When I ran across a recent article at “Air America” online titled: Abortion Restrictions In House Bill Show Power Of Organized Religion In Politics I broke into a sweat! (Well not literally!) However, how could it be that I, a self-professed proponent of Conservatism, could agree with ANYTHING that the “wacko Libs” at Air America propose. Perhaps I need to reevaluate my dedication to Conservative values as well as my blanket condemnation of “Libs.”

The Air America article begins like this:

The Catholic Church successfully helped deliver a crushing blow to the abortion rights movement on Saturday by insisting that abortion restrictions be inserted into the newly passed House health care bill. But this isn’t the first time that a religious organization has used its power, money, and influence to merge dogma with public policy.

Well, damn it all, they’re ALMOST absolutely right!

Two things: 1) Their naming of the “Catholic Church” as the culprit is a bit questionable — Evangelicals do deserve a big share of the credit; and 2) While they are correct that abortion restrictions ARE based solely on religious dogma and they are also correct that this isn’t the first time religion has influenced government actions; (same-sex marriage restrictions are now, thanks to religious influence on government, imposed by most states and are fully supported by federal fiat.) They are NOT right however when they suggest that the health care bill should have no restrictions on abortion. Taking religion out of the equation, abortion, in the majority of cases anyway, is a completely elective procedure and, as such, neither abortion or any other strictly elective procedure should be paid for by U.S. taxpayers. (Of course if sanity prevails, there will be NO Federal Health Care bill and this discussion will be moot.)

What about those Conservative values that deserve my reconsideration?

After just a bit of investigation I quickly discovered that I am not a textbook Conservative but I’m not far off. “Conservapedia” — the Conservative version of Wikipedia — lists 19 specific Conservative agenda items that a true Conservative is supposed is supposed to embrace:

– Classroom prayer *
– Prohibition of abortion *
– Abstinence education
– Traditional marriage, not same-sex marriage *
– Respect for differences between men and women, boys and girls
– Laws against pornography *
– The Second Amendment right to keep and bear arms
– Economic allocative efficiency (as opposed to popular equity)
– The death penalty
– Parental control of education
– Private medical care and retirement plans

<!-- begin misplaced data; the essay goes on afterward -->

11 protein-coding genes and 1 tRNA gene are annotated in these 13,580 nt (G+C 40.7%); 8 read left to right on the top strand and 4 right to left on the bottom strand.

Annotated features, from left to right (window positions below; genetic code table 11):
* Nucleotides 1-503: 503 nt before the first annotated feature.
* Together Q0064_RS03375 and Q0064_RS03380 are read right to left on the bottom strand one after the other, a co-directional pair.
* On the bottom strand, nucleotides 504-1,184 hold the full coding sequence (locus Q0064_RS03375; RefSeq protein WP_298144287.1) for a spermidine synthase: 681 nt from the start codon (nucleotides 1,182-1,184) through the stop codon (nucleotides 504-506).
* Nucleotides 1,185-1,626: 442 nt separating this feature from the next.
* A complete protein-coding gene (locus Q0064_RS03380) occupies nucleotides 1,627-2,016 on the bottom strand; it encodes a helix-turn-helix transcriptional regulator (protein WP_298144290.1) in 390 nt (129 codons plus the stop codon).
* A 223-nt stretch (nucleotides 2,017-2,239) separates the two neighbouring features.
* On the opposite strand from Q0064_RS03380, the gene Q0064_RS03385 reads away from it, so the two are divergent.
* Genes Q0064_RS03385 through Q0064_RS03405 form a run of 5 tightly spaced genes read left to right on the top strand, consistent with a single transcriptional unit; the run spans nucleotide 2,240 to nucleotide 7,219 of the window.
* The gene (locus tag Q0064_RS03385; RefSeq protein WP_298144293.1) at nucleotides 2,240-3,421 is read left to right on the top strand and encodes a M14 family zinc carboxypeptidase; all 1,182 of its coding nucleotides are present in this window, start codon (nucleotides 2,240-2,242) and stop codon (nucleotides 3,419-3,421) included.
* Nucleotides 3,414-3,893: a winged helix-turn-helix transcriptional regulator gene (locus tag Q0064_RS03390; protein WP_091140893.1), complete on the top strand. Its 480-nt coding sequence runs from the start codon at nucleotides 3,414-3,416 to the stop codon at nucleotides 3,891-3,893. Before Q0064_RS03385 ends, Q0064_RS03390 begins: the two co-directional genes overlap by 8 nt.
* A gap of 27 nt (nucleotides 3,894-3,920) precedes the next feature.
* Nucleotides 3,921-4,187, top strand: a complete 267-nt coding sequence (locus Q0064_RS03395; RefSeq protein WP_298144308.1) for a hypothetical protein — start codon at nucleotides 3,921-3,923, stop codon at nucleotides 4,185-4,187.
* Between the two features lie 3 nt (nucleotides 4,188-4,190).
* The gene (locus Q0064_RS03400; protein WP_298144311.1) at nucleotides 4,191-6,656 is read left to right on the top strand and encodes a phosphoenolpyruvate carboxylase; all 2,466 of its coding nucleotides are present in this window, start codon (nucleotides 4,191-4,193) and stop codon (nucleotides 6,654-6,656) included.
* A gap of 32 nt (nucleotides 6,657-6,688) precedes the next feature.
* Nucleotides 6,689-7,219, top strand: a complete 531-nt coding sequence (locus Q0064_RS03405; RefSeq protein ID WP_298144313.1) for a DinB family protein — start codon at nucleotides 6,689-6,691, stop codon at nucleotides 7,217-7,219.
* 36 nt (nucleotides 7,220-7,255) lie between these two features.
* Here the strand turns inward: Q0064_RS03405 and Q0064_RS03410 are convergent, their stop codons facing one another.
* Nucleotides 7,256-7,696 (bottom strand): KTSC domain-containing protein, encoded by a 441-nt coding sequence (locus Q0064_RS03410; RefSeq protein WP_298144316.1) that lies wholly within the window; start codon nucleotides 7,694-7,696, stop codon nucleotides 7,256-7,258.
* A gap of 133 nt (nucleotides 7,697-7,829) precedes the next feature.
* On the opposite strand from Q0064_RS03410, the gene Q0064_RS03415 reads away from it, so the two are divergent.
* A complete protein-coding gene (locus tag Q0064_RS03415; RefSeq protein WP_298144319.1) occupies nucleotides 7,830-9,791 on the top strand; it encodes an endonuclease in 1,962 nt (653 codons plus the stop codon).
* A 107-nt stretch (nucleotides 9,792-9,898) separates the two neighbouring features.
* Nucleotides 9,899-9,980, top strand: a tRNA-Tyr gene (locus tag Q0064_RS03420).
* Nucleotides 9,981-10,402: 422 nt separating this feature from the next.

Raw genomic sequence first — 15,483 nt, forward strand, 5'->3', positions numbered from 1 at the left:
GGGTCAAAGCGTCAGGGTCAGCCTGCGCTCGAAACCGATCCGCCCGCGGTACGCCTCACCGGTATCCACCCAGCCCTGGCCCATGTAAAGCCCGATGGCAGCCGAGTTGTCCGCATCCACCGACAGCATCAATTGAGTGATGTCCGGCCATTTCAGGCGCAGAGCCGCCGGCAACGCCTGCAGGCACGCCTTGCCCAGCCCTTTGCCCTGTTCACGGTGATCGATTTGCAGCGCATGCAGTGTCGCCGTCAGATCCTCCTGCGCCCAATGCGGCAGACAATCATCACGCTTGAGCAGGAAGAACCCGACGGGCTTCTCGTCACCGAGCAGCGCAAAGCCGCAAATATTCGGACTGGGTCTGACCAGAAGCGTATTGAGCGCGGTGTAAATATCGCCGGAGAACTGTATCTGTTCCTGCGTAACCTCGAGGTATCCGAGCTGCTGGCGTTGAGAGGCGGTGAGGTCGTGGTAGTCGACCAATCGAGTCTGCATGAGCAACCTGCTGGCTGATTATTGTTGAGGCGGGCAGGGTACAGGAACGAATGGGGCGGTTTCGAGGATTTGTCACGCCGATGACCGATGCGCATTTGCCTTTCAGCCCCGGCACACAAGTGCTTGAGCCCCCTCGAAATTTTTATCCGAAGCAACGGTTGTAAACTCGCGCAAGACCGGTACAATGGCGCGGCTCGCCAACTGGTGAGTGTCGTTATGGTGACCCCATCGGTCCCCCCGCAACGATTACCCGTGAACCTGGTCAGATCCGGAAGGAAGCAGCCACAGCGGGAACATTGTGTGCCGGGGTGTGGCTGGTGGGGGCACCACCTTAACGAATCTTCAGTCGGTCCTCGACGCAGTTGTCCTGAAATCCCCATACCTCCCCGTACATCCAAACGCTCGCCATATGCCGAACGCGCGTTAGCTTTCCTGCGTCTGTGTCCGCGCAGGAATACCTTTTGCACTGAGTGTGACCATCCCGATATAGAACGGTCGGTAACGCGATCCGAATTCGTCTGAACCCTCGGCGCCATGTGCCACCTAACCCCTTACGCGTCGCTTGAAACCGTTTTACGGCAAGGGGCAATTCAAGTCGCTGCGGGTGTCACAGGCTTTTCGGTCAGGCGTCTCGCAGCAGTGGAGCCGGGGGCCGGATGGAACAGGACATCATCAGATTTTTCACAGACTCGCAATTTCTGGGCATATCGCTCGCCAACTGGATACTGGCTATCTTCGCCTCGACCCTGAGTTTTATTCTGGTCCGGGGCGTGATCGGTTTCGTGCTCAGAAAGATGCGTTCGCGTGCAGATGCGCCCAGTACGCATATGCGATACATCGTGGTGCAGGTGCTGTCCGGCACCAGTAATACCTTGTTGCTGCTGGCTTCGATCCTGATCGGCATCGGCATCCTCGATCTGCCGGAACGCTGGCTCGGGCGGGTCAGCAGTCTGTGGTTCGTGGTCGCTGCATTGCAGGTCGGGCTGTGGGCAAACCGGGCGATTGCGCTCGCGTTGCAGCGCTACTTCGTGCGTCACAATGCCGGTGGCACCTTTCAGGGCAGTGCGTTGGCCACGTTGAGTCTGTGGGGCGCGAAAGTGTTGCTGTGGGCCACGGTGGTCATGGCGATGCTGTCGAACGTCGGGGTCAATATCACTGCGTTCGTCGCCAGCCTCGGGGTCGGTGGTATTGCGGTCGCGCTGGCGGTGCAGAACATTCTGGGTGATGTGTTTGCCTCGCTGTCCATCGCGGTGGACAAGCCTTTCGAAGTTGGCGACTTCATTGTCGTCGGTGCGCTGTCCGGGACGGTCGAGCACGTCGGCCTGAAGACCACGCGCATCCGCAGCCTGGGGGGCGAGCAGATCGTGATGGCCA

– Canceling failed social support programs
– No world government
– Enforcement of current laws regarding immigration
– Respect for our military … past and present
– Rejection of junk science such as evolutionism and global warming
– Low taxes, especially for families
– Federalism (less power for the federal government and more for local and state governments)
– A strong national defense

The four asterisked (*) items above are where I personally take my leave from this particular set of values; allow me to clarify my reasoning. Conservatism is, to me, a strictly political realm and while this list reflects a great set of personal values, those four asterisked items, IMO, have no place in the world of laws or politics. You may have also noted that these items are near the top of their list — a clear indication of how religion has already perverted political thinking.

My bottom line is this: Religious values are important to many (or most) people but they properly belong only where people willingly accept them: in the church, in the home, possibly in some microcosm of the community (where they are accepted by all members of that community) and, in general, in the lives of those who embrace them; they should NOT however have the force of law. Our great nation is NOT just populated by Christians or Jews or Hindus or Moslems or by any other single religious group and our laws should be strictly secular — not reflect the beliefs of any religion.

There are, of course, logical exceptions to a general statement like the preceding and they are, without exception, already codified into all of our laws: restrictions against causing physical harm, taking someone else’s property, etc. These may all be religious values, at least in most religions but in the context of law, they are the rules of any civilized nation.

One final note on abortion: My view, embraced by those people who are falsely label pro-abortion, is that an unborn baby is not subject to the laws of the United States (or any other entity) until it is born. People who believe this are pro-choice, not pro-abortion; they recognize that abortion does indeed terminate a potential life and that act (or “sin” for you religious folks) is the responsibility of and the rightful decision of the woman carrying the unborn child and the man who took part in the conception. That’s called “choice” and an individual’s choice is far more valuable than the religious proclamations of any religious or government body. You can “damn a woman to Hell” for her choice but arbitrary laws should never be able to prevent her from making that choice. That would be (or should be) completely outside of the realm of government.

We seriously need to keep the gate closed between the worlds of religion and politics — not doing that will, eventually, draw our system of government closer and closer to theocracy.